Peter. Paul. Isaiah. Frodo Baggins. They have more in common than meets the eye.
Of course there are differences, too. Peter is a small business man, trying to wring a living for his family out of a lake in Hicksville. No one expected much from Galilee. Its inhabitants had a thick country accent that gave them away every time, like when Peter denied Christ in the high priest’s courtyard (Mat 26:73). Saul, on the other hand, was cosmopolitan, highly educated, well-traveled, and even a Roman citizen. Isaiah lived seven centuries before them, in a very different social context. Frodo Baggins lived in Middle Earth, which is to say, in the imagination of J.R.R. Tolkien, and now lives in the imaginations of millions.
But here’s what they have in common. They were all minding their own business, intent on their own careers, when they were abruptly interrupted. They each had an encounter with something, Someone, much bigger than themselves, and were invited to embark upon a Great Adventure. The same vision was revealed to each of them. That behind the appearances of the humdrum of everyday life, there was a battle going on, a dramatic struggle with very high stakes. People were in bondage but D-day had come. The forces of salvation were on the move. And each of them, Peter, Paul, Isaiah, and Frodo, were called to enlist.
None of them would have been voted most likely to succeed. Isaiah thought he’d die. Peter felt so unworthy that he begged Christ to leave. Paul lamented the blood that was on his hands. Frodo staggered under the burden of his appointed task.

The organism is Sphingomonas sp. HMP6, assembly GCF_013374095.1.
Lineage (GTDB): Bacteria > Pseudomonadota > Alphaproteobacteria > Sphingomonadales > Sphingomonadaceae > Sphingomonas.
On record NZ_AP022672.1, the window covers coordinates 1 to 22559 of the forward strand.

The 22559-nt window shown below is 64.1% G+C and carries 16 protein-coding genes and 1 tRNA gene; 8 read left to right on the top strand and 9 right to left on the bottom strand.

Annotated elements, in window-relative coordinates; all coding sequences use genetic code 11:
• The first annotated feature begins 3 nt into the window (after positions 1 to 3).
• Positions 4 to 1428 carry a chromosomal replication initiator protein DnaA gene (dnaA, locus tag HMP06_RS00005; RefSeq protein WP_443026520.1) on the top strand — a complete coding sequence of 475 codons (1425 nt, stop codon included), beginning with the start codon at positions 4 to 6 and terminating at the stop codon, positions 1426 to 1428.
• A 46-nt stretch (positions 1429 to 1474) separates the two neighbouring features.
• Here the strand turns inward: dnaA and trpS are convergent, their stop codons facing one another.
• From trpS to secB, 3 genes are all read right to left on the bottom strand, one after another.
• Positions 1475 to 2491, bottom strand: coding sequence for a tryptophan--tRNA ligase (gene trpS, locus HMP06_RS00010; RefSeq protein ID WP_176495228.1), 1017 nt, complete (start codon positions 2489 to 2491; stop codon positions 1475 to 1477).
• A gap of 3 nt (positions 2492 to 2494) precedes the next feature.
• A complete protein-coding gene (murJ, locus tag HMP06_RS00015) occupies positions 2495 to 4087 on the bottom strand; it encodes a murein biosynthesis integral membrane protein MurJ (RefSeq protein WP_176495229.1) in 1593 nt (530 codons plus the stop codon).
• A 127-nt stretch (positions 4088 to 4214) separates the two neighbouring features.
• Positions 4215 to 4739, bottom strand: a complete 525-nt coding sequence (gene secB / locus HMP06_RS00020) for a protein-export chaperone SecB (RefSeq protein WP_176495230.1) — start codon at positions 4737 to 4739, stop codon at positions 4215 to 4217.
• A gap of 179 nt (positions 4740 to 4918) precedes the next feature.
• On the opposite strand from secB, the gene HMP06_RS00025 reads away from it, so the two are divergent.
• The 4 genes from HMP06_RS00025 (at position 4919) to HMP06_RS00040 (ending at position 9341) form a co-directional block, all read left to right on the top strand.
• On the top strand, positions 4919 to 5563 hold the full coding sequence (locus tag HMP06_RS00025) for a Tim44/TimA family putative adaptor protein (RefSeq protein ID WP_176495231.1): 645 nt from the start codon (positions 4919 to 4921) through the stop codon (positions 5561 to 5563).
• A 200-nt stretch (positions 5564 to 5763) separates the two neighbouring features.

But they all said yes. And though they met hardship, withering resistance, and had to face the bitter disappointment of their own sin, they kept going. They left behind the familiarity of the lake, the synagogue, the shire, and embarked upon a Great Adventure. That Adventure brought them through suffering to everlasting glory and made them men that they never imagined they could be. Isaiah’s words have been sung by innumerable choirs of men and angels over two thousand years of Masses. Peter’s successor now reigns amidst the ruins of the empire that tormented the martyrs. And Frodo, the pint-sized Hobbit, completes his mission, despite his weakness, and brings down the power of the Dark Lord.
They all illustrate the words of Jesus that the last shall be first, that the least shall be greatest, that God chooses ordinary people to do extraordinary things.
Our hearts are warmed by the Gospel story. We applaud at the conclusion of the Lord of the Rings.
And then we go back to business as usual, never suspecting that we may be called, just as they were called. That the battle rages around us, as it did around them.
We are just like them. Imperfect. Unworthy. Busy with other things. The reality is that each one of us is called to the heights of sanctity, to become something beautiful and mighty for God. God has destined each one of us to change the course of history, to leave an everlasting mark on the destinies of countless people. There are different roles to be played, of course. Mary’s role was different from Isaiah’s, Magdalene’s, Paul’s, and Peter’s. Frodo, Aragorn, Pippin, Sam – all had different though equally essential roles.
But most of us will prefer reading about the exploits of others rather than answering our own call, staying in the Shire where it is comfortable, safe, predictable. The word “pagan” means non-combatant. “Christian,” on the other hand, means anointed for combat. There really is no room for the spiritual coach potato in the Kingdom of God. Being a Christian is not about getting to heaven by the skin of your teeth after a life of cautious mediocrity. It’s about an adventure that leads to glory, but only through perilous battles. You can choose to be safe if you want. But the possibilities of who you could have become and whose lives you might have saved will always be there to haunt you.
This originally appeared in Our Sunday Visitor as a reflection on the Mass readings for the 5th Sunday in Ordinary Time, cycle C (Isaiah 6:1-8; I Corinthians 15: 1-11; Luke 5:1-11) and is reproduced here by permission of the author.
Copyright 2013 Marcellino D’Ambrosio, Ph.D.